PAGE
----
But having some knowledge of DWP investigations can make all the difference, allowing you to live your life as normally as possible while an investigation is in progress.

Usually, benefit fraud occurs when a person has requested benefits to which they were not intentionally entitled, for example by not reporting a change in circumstances or by providing false information.

What do you think of the DWP potentially monitoring your bank account and social media activity? Give your opinion in the comments section.

Common examples of benefit fraud

  • simulate illness or injury to obtain unemployment or disability benefits

  • failing to report income from a business or employment to make it appear that the income is less than it actually is

  • live with a person who contributes to the household income without declaring this income to the authorities

  • falsifying accounts to make it look like a person has less money than they claim

In each circumstance, the DWP will need evidence showing that a person is receiving a benefit (a tax credit or a benefit payment, for example) to which they would not normally be entitled.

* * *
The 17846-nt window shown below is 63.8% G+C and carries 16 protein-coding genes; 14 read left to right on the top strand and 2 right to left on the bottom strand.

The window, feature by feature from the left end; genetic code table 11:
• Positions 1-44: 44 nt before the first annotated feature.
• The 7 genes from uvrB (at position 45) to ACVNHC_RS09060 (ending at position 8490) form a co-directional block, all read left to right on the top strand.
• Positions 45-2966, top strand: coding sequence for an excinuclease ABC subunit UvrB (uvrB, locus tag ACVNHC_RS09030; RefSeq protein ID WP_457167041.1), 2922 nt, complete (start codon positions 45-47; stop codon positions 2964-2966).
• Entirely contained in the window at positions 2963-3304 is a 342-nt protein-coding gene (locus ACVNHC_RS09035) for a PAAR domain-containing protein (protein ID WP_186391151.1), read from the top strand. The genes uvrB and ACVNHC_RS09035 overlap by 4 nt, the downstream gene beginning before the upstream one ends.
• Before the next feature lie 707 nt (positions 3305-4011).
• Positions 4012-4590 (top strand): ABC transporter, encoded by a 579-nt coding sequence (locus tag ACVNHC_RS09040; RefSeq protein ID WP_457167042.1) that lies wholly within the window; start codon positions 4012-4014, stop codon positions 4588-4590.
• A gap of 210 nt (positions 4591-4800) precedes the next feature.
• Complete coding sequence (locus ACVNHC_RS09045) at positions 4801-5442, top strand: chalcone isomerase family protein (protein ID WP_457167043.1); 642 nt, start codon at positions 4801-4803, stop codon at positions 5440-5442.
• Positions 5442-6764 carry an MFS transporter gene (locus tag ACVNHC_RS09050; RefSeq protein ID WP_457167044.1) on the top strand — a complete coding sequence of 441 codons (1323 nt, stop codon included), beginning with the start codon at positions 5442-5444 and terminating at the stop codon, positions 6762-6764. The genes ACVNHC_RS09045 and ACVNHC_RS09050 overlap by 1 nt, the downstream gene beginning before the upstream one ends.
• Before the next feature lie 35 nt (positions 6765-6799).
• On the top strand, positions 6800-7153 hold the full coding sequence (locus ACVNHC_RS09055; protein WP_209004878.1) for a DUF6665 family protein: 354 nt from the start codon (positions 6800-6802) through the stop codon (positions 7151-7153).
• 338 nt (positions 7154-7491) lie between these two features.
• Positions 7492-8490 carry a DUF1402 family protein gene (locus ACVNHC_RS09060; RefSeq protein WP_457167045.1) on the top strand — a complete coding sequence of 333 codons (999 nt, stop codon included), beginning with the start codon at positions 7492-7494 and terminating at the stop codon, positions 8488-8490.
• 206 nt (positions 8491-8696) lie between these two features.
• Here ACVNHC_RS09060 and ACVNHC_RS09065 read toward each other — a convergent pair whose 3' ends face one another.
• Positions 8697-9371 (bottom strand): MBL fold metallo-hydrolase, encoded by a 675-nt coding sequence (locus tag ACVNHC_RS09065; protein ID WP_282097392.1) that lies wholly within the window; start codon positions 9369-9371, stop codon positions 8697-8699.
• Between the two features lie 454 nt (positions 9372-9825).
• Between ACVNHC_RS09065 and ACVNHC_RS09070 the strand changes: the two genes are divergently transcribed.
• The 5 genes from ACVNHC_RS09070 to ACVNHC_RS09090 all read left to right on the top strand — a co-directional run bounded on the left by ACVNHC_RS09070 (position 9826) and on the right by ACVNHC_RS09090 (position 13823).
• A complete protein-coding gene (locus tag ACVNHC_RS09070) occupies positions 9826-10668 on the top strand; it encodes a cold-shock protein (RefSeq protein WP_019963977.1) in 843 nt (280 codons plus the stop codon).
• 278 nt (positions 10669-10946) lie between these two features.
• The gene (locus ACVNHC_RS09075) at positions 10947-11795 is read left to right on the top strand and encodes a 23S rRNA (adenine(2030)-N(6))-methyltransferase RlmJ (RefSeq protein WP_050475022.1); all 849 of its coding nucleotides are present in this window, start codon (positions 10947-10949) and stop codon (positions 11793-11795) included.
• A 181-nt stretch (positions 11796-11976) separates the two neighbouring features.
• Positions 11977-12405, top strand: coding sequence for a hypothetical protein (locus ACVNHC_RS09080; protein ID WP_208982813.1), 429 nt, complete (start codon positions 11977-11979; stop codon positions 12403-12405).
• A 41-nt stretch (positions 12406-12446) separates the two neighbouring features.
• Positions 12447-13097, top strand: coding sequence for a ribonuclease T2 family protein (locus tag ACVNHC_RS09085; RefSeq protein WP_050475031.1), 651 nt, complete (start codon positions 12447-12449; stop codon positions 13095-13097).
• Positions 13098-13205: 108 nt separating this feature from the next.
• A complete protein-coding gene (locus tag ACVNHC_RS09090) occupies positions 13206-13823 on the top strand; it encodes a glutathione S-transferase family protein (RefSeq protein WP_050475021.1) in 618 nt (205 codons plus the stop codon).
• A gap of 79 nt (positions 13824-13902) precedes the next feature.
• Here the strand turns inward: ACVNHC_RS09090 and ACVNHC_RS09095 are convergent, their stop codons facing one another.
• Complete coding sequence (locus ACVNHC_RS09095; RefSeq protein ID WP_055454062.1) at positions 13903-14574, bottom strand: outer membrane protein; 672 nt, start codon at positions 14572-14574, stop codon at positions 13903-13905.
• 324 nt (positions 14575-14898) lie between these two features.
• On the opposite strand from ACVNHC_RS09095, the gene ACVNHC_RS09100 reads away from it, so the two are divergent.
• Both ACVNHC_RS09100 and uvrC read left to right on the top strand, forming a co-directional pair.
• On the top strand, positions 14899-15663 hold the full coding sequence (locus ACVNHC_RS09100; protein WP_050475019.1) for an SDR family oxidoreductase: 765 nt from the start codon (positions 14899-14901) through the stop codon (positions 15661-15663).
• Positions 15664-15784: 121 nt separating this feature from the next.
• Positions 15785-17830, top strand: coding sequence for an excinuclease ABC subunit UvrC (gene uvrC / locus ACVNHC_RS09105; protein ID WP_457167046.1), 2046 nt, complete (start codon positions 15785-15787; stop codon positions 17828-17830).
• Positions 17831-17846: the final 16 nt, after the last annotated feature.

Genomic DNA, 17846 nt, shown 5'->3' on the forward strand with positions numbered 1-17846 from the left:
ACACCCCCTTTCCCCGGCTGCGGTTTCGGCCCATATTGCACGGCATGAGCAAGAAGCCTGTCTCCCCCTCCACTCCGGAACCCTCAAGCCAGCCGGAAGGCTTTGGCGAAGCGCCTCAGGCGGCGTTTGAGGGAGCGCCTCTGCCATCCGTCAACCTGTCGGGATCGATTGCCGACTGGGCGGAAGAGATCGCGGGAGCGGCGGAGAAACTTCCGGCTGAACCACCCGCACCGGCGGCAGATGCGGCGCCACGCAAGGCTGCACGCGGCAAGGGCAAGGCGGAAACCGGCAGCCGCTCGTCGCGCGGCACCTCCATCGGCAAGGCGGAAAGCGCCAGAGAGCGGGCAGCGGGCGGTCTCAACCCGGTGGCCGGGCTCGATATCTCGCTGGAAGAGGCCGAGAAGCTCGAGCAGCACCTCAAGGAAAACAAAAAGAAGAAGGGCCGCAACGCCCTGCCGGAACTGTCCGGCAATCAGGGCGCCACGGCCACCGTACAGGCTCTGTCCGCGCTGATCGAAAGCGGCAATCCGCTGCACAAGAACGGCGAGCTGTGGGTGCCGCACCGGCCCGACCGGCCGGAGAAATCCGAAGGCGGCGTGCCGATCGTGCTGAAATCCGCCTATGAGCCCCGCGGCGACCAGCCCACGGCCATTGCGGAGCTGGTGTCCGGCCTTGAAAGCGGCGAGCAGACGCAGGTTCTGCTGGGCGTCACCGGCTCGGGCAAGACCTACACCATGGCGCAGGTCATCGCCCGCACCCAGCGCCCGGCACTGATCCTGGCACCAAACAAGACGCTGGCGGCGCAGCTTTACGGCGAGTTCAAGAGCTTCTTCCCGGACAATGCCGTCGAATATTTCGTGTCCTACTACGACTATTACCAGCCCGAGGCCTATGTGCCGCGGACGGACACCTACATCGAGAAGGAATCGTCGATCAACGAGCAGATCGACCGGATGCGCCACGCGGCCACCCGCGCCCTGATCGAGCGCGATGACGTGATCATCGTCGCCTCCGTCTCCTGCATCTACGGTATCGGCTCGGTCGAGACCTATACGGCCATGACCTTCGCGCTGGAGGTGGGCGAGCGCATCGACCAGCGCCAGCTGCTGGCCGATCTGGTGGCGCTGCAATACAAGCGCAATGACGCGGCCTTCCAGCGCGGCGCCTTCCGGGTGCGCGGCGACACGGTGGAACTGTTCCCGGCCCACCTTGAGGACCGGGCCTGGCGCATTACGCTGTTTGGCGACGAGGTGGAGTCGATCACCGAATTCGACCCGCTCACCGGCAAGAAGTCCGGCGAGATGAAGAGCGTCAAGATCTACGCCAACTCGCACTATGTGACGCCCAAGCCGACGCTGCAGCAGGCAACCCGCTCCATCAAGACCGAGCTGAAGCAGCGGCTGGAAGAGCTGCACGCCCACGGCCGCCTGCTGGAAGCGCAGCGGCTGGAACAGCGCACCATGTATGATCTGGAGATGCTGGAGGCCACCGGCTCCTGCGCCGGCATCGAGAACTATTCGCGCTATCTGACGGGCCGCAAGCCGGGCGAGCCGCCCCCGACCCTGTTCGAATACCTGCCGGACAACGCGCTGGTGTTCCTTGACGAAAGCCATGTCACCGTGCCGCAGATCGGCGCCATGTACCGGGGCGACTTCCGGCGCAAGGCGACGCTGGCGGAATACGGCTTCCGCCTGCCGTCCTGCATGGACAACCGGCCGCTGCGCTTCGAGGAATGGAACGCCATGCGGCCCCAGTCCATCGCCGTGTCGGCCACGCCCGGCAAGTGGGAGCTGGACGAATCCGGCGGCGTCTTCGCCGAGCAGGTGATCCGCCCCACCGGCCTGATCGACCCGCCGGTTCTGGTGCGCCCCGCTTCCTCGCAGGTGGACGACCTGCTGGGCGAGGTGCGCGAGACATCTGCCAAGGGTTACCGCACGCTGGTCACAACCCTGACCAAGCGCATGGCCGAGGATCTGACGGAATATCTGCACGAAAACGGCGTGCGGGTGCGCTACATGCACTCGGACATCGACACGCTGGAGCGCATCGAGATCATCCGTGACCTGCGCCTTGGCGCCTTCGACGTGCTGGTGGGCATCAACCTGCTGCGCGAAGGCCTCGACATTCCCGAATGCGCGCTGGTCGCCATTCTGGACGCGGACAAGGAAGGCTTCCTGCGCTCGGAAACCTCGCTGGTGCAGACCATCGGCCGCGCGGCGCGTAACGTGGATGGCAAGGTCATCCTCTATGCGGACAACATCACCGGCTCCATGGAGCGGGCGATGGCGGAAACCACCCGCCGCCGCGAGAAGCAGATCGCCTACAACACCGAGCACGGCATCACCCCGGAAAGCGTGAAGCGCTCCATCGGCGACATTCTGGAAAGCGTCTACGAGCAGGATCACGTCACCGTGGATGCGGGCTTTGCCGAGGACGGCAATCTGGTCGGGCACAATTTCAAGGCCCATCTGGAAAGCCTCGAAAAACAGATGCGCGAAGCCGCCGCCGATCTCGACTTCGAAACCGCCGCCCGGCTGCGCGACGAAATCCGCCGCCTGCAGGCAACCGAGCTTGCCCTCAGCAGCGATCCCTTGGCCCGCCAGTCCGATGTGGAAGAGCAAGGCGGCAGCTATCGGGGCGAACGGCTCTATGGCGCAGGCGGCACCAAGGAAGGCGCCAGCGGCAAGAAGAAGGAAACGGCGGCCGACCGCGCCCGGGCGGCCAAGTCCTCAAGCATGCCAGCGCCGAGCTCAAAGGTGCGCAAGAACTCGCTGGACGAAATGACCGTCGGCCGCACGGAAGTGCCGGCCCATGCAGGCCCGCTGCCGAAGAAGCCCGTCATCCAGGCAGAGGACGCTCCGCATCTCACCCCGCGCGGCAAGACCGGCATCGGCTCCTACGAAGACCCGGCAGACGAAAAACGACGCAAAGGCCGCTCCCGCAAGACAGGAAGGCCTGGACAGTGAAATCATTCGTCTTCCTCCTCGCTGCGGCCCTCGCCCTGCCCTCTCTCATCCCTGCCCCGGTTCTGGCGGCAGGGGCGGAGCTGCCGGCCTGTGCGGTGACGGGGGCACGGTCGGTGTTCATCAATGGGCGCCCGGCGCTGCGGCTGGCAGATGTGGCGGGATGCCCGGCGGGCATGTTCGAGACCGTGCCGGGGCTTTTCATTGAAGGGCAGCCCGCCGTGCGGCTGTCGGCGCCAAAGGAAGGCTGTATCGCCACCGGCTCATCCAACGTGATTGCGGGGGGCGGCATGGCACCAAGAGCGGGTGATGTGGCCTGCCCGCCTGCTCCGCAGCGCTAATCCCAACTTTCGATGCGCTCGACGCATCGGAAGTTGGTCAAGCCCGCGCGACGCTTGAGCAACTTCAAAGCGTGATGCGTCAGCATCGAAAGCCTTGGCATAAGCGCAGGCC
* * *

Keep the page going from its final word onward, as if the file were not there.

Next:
Fraud investigators have a wide range of powers that allow them to gather evidence in a number of ways, including surveillance, interviews, and document search.

Unfortunately, you won’t know the exact details of an investigation being carried out against you until you find out afterwards – which may be in court if you are charged with an offense.

There is a common misconception that the only people who are investigated for benefit fraud and other DWP offenses are those who blatantly defraud the system.

While the DWP acts on public reporting, it also has its own sophisticated means of detecting fraudulent activity, meaning anyone benefiting from the DWP can be investigated at any time.

What Happens During a DWP Investigation?

If the DWP is going to open a formal investigation against you, they will notify you either in writing, by phone, or by email – this is usually done by post.

When you are notified, you will also be informed if you are due to be visited by a Fraud Investigation Officer (FIO) or if they ask you to attend an interview.

At the start of an investigation, you may not be told that an investigation is in progress until the DWP assesses whether there are good reasons to formally investigate a potential case of fraud.